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Reader’s Review, May 2015

By John D. Baker

The Negotiator: A Memoir

By George J. Mitchell
416pp. New York: Simon & Schuster, Inc., 2015
Hardcover (USA) $28.00

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George Mitchell is an extraordinary individual who rose from poverty to become one of the great figures of the current age. Born to an immigrant mother from Lebanon who with limited education worked in textile mills and a father who worked as a laborer and later as a janitor, Mitchell is the proof of the continuing efficacy and power of the “American Dream.” He is the boy who against great odds, rose to the top in politics, business, international relations and education. Along the way, he also became one of the nation’s great negotiators. This is a book about that experience.

George Mitchell grew-up in Maine in one of those areas called the wrong-side of the tracks in cities across America. Educated in the public schools and bolstered by parents who made every sacrifice possible to ensure the success of their children, Mitchell graduated from Bowdoin College and earned a law degree in night-school from Georgetown University Law Center.

In the years that have followed, George Mitchell became a trial attorney, a county attorney, a U.S. Attorney and a U.S. District Judge. In 1980, Mitchell was appointed to the U.S. Senate and was elected to serve two subsequent terms and selected as Majority Leader of the Senate. Since his retirement from the U.S. Senate, Mitchell has led the Northern Ireland peace process and achieved peace after five years, served two tours as President Obama’s Special Envoy to the Middle East, led an international law firm, chaired the Board of Directors of the Walt Disney Corporation, and on and on. He is an amazing human being.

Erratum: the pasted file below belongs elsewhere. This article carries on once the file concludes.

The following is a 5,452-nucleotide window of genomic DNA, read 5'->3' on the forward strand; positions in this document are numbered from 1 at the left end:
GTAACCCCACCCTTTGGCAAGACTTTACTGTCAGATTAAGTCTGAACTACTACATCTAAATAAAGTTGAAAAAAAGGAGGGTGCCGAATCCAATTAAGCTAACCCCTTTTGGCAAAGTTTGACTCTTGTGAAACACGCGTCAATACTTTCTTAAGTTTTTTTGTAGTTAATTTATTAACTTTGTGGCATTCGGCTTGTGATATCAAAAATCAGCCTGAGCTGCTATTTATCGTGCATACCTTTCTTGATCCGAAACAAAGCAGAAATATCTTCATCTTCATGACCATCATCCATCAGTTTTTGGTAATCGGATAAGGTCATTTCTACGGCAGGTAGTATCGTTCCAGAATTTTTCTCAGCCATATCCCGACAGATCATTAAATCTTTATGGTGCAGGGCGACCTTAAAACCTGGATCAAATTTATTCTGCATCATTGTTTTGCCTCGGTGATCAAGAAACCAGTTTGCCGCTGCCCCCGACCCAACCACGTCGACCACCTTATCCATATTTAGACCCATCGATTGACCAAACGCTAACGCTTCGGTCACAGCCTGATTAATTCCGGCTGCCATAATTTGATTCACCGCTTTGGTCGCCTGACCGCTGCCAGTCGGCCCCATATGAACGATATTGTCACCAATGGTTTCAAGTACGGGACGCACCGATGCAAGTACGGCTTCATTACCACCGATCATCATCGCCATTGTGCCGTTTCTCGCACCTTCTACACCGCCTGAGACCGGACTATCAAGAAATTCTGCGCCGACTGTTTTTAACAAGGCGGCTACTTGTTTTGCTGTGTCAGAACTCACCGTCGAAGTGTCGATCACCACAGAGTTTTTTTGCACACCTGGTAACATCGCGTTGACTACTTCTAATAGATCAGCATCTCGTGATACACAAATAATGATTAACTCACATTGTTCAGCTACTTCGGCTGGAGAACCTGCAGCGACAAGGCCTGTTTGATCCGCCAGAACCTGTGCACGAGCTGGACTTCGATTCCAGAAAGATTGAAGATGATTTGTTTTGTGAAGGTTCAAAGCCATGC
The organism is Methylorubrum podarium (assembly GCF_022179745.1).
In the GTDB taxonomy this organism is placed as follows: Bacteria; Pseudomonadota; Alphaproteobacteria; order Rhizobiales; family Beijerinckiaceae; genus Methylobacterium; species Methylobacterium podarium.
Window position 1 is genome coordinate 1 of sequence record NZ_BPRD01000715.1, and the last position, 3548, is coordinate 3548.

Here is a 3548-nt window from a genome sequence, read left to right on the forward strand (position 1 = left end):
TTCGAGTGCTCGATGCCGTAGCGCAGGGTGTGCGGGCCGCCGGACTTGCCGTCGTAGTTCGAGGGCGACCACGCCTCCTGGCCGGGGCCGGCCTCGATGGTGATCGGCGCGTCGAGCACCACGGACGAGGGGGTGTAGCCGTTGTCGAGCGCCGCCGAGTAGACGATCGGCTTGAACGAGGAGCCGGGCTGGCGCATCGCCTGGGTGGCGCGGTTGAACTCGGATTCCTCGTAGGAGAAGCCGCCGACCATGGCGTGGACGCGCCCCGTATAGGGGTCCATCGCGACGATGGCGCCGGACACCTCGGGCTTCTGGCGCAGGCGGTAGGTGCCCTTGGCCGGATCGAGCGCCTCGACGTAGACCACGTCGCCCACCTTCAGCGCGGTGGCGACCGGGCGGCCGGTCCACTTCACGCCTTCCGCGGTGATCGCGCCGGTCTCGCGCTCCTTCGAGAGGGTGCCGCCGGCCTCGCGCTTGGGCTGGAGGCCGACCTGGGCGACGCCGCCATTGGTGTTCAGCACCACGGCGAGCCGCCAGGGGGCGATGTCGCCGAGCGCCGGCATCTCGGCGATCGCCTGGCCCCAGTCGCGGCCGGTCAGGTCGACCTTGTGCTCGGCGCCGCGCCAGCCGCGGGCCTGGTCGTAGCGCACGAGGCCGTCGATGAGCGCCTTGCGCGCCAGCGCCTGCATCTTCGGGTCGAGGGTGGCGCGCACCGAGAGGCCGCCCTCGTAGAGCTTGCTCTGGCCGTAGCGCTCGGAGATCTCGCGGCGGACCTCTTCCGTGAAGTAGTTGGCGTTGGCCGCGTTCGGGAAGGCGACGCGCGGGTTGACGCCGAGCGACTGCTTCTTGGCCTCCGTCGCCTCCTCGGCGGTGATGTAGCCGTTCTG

The Negotiator: A Memoir is Senator Mitchell’s fifth book. Essentially, it is Mitchell’s life story with specific chapters devoted to some of his most significant endeavors and other chapters focused on his findings about negotiation. This review, of course, focuses on Senator Mitchell’s discoveries about negotiation itself.

Central to Mitchell’s whole life is his skill as a negotiator. “I had no formal education in the art of negotiation,” Mitchell tells his reader. His skill is the product of the trial and error honed through a lifetime of positions that demanded the negotiation of thousands of issues.

Mitchell explains that what he learned first and foremost is that no two negotiations are the same. And yet, although the facts of each negotiation make it unique, negotiations ranging from the most complex to the most modest matters achieve resolution through strikingly similar methods.

If this proposition is true, and I am confident that it is, then understanding what makes each unique is central to negotiation success. How does the negotiator do this? Senator Mitchell points the way by identifying and illustrating the role of four qualities he learned over his years in negotiation: learning to listen, developing patience, employing a sense of timing, and a willingness to take risks when appropriate. Readers will find illustrations of each of these qualities throughout this book.

George Mitchell is a good story teller. Anyone who reads this work is certain to enjoy his tales about the arc of his life, the opportunities that his skill in negotiation created and the tales of his accomplishments.


John D. Baker, Ph.D.

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The Negotiator Magazine  May 2015 Copyright © 2015 The Negotiator Magazine